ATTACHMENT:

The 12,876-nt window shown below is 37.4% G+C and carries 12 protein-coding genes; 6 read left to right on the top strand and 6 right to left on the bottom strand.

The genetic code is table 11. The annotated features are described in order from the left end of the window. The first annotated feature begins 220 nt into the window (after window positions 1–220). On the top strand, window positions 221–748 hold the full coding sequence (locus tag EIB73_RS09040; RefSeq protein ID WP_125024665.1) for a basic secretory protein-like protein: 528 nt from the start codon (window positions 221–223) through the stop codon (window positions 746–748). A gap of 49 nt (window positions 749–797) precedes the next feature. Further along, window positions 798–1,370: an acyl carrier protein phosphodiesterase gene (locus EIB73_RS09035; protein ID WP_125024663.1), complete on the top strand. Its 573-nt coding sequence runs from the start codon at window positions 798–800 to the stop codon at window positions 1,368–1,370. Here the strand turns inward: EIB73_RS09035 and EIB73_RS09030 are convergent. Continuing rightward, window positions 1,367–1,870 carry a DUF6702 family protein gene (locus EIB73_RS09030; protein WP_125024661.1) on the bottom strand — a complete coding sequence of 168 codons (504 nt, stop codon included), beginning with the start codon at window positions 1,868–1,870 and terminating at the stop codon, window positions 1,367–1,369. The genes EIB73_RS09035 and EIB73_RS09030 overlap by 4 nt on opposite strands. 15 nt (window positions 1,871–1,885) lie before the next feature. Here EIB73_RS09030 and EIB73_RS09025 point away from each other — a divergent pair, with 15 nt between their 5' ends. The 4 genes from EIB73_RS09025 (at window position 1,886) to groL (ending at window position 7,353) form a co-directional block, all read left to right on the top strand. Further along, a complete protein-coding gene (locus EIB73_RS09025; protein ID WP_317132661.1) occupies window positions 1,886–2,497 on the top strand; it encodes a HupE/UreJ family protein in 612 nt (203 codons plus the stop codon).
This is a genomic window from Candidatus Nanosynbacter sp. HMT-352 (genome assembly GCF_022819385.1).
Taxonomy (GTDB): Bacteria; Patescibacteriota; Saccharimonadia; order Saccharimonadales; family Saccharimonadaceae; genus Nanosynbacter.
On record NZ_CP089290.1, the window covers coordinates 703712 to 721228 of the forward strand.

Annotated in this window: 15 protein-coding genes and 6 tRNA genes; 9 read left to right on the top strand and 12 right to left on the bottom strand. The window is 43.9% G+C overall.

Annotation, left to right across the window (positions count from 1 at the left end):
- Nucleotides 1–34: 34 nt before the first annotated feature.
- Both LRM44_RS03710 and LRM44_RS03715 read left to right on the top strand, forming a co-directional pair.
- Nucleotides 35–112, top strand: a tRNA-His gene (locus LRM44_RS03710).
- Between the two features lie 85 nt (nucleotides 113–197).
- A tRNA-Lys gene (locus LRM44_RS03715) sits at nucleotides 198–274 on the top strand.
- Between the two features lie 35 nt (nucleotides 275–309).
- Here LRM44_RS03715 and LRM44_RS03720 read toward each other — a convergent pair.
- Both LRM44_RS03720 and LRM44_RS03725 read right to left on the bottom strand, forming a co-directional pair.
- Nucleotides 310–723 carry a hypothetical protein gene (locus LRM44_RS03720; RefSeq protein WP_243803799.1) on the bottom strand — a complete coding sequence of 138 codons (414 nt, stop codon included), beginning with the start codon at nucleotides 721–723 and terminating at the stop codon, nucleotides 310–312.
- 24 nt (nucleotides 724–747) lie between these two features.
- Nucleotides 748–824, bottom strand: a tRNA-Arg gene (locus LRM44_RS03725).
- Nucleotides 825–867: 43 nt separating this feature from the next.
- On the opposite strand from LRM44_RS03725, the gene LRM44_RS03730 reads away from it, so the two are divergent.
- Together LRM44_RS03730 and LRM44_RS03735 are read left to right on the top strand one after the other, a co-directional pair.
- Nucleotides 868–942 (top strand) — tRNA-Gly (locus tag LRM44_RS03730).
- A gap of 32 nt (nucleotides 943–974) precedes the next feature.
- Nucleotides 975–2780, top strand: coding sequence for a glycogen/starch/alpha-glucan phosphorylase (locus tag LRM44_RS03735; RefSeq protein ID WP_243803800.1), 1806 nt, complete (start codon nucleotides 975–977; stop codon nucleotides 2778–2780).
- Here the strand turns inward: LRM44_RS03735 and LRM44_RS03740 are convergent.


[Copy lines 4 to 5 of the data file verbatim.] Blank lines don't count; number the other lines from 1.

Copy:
Taxonomy (GTDB): Bacteria; Patescibacteriota; Saccharimonadia; order Saccharimonadales; family Saccharimonadaceae; genus Nanosynbacter.
On record NZ_CP089290.1, the window covers coordinates 703712 to 721228 of the forward strand.